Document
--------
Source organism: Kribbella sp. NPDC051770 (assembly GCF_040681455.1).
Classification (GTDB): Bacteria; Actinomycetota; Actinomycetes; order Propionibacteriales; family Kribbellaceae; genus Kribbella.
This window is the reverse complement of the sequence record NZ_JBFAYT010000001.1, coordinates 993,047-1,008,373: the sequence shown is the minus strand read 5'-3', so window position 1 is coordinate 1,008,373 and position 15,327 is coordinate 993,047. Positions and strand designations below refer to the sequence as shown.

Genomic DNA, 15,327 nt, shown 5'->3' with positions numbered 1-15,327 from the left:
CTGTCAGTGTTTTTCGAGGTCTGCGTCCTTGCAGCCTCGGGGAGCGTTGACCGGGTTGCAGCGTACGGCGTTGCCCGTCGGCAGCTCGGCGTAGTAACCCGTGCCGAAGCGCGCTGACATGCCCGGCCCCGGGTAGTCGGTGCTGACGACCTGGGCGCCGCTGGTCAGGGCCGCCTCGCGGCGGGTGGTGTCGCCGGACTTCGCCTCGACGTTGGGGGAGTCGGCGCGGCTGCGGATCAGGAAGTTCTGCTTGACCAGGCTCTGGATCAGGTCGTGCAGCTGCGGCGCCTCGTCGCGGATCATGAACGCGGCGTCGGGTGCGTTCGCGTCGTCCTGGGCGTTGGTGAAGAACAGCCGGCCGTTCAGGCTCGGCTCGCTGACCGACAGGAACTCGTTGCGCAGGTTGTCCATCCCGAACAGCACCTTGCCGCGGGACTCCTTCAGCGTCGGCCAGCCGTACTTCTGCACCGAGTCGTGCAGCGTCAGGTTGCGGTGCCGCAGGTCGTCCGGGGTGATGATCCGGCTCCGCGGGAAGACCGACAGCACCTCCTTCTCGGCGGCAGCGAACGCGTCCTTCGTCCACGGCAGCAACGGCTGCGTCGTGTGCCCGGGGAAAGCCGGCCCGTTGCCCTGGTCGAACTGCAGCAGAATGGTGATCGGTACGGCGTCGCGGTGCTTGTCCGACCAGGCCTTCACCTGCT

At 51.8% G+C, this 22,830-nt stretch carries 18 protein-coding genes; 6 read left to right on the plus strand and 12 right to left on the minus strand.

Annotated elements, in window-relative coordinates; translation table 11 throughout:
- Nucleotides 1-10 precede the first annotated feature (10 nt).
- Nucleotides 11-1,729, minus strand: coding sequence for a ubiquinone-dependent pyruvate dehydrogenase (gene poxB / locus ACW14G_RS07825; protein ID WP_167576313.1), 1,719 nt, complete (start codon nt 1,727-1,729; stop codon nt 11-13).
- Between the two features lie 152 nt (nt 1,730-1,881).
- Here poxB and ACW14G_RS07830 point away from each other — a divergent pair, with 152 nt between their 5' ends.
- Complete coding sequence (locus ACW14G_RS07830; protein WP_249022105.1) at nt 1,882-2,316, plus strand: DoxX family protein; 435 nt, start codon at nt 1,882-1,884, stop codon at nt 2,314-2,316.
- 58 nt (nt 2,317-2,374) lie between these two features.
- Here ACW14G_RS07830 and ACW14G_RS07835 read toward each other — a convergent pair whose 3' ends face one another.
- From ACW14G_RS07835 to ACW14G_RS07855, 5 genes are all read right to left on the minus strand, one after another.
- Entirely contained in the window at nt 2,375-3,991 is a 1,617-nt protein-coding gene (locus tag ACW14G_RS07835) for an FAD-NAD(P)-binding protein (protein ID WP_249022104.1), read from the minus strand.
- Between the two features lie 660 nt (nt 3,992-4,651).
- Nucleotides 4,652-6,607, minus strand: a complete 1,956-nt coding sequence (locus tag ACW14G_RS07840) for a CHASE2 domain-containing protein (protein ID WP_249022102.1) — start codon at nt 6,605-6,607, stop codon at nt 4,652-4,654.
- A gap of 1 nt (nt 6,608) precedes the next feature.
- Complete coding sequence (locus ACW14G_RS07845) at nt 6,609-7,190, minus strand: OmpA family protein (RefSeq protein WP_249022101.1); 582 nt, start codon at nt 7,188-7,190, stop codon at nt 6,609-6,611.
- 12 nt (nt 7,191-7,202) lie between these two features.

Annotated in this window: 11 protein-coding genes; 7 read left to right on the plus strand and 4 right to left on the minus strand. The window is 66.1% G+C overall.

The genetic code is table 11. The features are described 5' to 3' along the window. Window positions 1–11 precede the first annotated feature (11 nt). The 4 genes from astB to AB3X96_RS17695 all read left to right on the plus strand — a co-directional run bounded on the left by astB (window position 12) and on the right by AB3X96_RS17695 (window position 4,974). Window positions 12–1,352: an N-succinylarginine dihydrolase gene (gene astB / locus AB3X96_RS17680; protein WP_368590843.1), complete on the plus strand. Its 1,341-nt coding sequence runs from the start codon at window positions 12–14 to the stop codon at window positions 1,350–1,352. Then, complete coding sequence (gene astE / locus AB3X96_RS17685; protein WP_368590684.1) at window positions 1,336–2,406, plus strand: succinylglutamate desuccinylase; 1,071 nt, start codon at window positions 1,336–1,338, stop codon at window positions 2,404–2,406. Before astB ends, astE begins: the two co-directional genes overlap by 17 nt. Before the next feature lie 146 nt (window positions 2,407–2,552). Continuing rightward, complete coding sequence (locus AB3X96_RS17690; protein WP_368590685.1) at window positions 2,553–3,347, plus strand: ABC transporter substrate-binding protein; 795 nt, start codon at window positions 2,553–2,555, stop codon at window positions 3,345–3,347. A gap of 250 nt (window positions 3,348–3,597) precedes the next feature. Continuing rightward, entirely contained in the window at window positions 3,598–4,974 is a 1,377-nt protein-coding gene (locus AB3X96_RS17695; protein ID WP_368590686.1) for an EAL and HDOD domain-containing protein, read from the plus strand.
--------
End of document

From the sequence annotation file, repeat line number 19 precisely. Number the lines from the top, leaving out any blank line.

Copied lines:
- A gap of 1 nt (nt 6,608) precedes the next feature.